Last week the council announced that it was taking action to eradicate Chilean Needle Grass at the entry of Murrumbateman Recreation Grounds. But what exactly is Chilean Needle Grass, and why is it so problematic?
It appears the Grass was introduced to Australia in the 1930s and 1940s from South America where it occurs in Argentina, Bolivia, Ecuador, Uruguay, southern Brazil and Chile.
The problem with Chilean Needle Grass is that it is very invasive and forms dense stands in pastures, bushland and roadsides. It tolerates drought and heavy grazing, giving it great potential to spread and over-run existing vegetation, so much so that the presence of Chilean needle grass may reduce land value. During the warmer months large amounts of unpalatable flower stalks are produced, which have very low digestibility and can cause wounds to livestock’s eyes, mouths and stomachs.
Yass Valley Council Senior Biosecurity Weeds Officer, Brett Lees, has been out spraying Chilean needle grass at the entry of Murrumbateman Recreation Grounds.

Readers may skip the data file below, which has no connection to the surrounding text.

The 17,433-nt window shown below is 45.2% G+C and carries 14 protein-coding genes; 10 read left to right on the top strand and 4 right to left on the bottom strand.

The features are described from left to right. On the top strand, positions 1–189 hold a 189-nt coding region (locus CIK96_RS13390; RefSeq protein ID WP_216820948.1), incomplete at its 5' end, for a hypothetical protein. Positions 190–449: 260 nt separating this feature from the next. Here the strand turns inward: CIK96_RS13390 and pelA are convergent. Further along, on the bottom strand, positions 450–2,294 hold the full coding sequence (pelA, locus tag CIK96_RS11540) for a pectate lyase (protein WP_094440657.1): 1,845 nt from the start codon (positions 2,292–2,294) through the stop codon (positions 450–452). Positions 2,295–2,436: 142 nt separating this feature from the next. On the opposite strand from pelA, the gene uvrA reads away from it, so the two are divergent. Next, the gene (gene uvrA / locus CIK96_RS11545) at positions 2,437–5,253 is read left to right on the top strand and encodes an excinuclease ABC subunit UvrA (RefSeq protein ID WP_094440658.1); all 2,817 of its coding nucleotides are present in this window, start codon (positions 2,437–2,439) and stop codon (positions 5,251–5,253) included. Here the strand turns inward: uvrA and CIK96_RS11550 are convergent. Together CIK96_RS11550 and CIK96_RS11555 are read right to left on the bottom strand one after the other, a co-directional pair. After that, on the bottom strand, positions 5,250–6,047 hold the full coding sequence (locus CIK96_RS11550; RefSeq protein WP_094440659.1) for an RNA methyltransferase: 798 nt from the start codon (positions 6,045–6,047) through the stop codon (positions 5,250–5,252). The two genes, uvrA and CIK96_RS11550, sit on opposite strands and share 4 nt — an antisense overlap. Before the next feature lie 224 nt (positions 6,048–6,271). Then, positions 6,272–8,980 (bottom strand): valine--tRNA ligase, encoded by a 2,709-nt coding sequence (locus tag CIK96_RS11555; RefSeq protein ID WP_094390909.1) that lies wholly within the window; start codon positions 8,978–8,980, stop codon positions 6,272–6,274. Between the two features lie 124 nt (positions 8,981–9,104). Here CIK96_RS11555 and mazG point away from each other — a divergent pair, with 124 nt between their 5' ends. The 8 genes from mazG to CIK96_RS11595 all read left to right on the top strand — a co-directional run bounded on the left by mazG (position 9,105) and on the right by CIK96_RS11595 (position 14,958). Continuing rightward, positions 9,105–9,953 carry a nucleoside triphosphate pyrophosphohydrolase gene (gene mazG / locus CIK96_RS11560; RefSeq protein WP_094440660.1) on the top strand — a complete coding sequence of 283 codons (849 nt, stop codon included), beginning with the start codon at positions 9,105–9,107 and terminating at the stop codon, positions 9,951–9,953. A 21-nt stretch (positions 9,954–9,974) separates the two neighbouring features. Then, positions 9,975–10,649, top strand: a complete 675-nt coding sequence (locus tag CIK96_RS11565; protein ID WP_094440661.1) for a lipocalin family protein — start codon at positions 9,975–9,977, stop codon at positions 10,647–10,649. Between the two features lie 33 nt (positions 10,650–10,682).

“People entering the rec grounds from the main entrance, off the Barton Highway, may begin to notice the grass starting to turn yellow and die off. This is because the Council has been treating Chilean needle grass and other invasive weeds present,” Mr Lees said.
“Most Chilean needle grass is already setting seed and in need of treatment. An established infestation of mature Chilean needle grass is a very difficult and lengthy process to manage.”
Council’s Biosecurity Officers have erected signage notifying the public of the weed threat and which herbicides have been applied. This is all part of a broader invasive weed control program that Council will be rolling out in the coming weeks. Initial control measures will target St John’s wort, blackberry and sweet briar.
If you have any questions regarding invasive weeds, Council’s Biosecurity Officers can be contacted on 02 6226 1477.
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